Disciplinary punishments shall take the internee's sex into account (C. IV, art. 119). Women accused of offences or undergoing punishment shall be confined in separate quarters and shall be under the immediate supervision of women (C. IV, art. 76, 124; P. I, art. 75).

 B. Protection of expectant mothers and mothers of young children  

    

 General protection for expectant mothers  

Expectant mothers or maternity cases who abstain from any acts of hostility benefit from the protection granted to the wounded and sick (P. I, art. 8; C. IV, art. 21, 22). They shall be admitted in hospital zones and localities (C. I, art. 23), or in hospital and safety zones and localities (C. IV, art. 14) which have been established to protect certain categories of the population from the effects of war. They shall at all times be entitled to priority relief, in particular foodstuffs, clothing and tonics (C. IV, art. 23) and to benefit from special treatment (P. I, art. 70). They shall at all times be the object of particular protection and respect (C. IV, art. 16). Endeavours shall be made to conclude local agreements for their removal from besieged or encircled areas (C. IV, art. 17).

 Expectant mothers or maternity cases who are interned  

Expectant mothers who have been arrested, detained or interned for reasons related to the armed conflict shall have their cases considered with the utmost priority. (P.I, art. 76). Endeavours shall be made to conclude agreements for their release, repatriation, return to places of residence or hospitalization in a neutral country (C. IV, art. 132).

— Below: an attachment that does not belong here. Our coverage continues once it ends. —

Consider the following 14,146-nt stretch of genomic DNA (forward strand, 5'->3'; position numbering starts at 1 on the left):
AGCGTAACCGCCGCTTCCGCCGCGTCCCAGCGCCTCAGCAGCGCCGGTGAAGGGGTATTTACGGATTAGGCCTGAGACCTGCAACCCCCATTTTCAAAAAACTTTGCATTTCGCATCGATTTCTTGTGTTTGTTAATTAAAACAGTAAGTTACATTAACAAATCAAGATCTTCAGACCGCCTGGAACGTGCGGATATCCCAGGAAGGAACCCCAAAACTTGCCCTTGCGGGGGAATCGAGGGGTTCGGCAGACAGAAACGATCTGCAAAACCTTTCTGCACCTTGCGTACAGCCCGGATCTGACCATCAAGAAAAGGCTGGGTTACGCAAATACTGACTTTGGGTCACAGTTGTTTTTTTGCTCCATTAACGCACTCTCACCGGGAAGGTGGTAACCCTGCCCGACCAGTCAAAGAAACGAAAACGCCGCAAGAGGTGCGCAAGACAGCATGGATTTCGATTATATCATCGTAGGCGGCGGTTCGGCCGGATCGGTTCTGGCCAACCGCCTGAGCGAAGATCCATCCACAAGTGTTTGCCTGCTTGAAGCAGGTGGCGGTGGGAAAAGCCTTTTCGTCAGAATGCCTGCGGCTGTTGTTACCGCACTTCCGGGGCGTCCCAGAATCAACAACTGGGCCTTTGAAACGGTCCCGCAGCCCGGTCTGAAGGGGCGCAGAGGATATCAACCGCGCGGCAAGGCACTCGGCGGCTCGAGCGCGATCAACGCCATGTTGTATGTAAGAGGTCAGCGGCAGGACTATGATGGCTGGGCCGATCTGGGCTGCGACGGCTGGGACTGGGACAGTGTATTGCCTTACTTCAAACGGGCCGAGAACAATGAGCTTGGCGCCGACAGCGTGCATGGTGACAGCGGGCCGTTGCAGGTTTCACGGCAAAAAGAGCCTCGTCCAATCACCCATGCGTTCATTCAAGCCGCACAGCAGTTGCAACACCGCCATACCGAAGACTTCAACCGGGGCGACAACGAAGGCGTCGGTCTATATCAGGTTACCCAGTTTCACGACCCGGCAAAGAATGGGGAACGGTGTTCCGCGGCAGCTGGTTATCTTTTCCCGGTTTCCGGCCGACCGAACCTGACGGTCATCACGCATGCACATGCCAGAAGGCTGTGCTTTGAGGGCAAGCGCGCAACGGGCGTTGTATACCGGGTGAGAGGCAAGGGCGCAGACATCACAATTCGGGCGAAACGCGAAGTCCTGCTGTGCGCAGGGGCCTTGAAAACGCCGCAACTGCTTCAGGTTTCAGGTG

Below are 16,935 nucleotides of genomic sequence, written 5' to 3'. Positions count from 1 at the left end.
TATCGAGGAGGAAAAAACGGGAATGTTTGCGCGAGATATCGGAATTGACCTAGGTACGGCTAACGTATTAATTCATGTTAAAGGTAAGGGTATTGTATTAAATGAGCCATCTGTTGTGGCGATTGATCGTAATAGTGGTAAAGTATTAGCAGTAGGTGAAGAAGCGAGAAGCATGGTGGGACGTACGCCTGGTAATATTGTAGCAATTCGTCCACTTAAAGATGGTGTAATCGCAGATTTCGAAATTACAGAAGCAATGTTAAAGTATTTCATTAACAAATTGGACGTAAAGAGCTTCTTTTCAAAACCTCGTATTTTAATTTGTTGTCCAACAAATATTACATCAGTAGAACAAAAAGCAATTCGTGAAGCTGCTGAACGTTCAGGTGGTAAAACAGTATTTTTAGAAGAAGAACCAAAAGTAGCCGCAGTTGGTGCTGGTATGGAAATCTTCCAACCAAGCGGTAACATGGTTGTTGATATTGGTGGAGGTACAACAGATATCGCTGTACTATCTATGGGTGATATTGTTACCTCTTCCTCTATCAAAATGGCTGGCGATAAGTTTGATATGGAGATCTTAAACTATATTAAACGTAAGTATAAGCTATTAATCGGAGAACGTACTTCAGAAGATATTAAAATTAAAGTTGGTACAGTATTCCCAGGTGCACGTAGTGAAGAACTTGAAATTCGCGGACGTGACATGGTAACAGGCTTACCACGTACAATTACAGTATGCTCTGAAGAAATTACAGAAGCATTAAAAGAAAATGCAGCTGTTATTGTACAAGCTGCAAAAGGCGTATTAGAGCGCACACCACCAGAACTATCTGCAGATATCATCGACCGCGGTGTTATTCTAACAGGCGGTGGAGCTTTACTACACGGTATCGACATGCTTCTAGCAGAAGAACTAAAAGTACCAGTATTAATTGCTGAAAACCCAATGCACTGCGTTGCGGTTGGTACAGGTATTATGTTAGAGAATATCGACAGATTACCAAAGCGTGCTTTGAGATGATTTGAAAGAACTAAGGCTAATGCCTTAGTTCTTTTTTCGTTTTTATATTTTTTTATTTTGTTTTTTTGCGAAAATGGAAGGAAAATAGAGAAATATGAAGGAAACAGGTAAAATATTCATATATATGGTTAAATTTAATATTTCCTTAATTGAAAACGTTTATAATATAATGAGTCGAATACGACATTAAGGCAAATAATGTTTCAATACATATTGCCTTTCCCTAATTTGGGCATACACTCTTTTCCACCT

In occupied territory, expectant mothers and maternity cases shall be given additional food, in proportion to their physiological needs (C. IV, art. 89).

Maternity cases must be admitted to any institution where adequate treatment can be given and shall receive care not inferior to that provided for the general population (C. IV, art. 91). They shall not be transferred if the journey would be seriously detrimental to them, unless their safety imperatively so demands (C. IV, art. 127).

 General protection of mothers with small children  

Mothers of children under seven shall be admitted to hospital and safety zones and localities which have been established to I protect certain categories of the population from the effects of war (C. IV, art. 14). Nursing mothers shall at all times be entitled to benefit from relief priority, in particular foodstuffs, clothing and tonics (C. IV, art. 23) and special treatment (P. I, art. 70).

 Interned mothers with small children  

Utmost priority shall be given to the consideration of cases involving mothers who have dependent small children and who have been arrested, detained or interned for reasons related to the armed conflict (P. I, art. 76). Endeavours shall be made to conclude agreements for the release, repatriation, return to places of residence or hospitalization in a neutral country of mothers with infants (C. IV, art. 132).